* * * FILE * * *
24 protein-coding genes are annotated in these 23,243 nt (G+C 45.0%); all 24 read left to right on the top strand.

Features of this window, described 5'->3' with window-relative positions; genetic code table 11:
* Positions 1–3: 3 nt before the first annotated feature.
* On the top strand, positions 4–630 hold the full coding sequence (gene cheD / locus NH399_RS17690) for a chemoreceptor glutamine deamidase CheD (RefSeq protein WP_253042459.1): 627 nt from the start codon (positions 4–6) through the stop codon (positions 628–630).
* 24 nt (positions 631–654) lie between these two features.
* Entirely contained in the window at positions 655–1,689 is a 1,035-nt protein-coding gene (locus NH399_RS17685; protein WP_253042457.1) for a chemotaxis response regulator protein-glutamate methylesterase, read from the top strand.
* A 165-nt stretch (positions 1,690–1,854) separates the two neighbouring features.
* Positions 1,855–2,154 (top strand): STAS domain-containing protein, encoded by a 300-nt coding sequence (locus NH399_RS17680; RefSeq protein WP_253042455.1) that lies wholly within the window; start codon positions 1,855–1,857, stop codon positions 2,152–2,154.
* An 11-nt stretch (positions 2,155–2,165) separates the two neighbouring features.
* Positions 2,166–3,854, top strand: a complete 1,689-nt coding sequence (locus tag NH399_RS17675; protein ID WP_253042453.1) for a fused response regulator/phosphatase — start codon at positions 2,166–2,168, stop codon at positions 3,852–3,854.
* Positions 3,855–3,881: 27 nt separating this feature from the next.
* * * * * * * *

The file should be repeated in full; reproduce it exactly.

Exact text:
24 protein-coding genes are annotated in these 23,243 nt (G+C 45.0%); all 24 read left to right on the top strand.

Features of this window, described 5'->3' with window-relative positions; genetic code table 11:
* Positions 1–3: 3 nt before the first annotated feature.
* On the top strand, positions 4–630 hold the full coding sequence (gene cheD / locus NH399_RS17690) for a chemoreceptor glutamine deamidase CheD (RefSeq protein WP_253042459.1): 627 nt from the start codon (positions 4–6) through the stop codon (positions 628–630).
* 24 nt (positions 631–654) lie between these two features.
* Entirely contained in the window at positions 655–1,689 is a 1,035-nt protein-coding gene (locus NH399_RS17685; protein WP_253042457.1) for a chemotaxis response regulator protein-glutamate methylesterase, read from the top strand.
* A 165-nt stretch (positions 1,690–1,854) separates the two neighbouring features.
* Positions 1,855–2,154 (top strand): STAS domain-containing protein, encoded by a 300-nt coding sequence (locus NH399_RS17680; RefSeq protein WP_253042455.1) that lies wholly within the window; start codon positions 1,855–1,857, stop codon positions 2,152–2,154.
* An 11-nt stretch (positions 2,155–2,165) separates the two neighbouring features.
* Positions 2,166–3,854, top strand: a complete 1,689-nt coding sequence (locus tag NH399_RS17675; protein ID WP_253042453.1) for a fused response regulator/phosphatase — start codon at positions 2,166–2,168, stop codon at positions 3,852–3,854.
* Positions 3,855–3,881: 27 nt separating this feature from the next.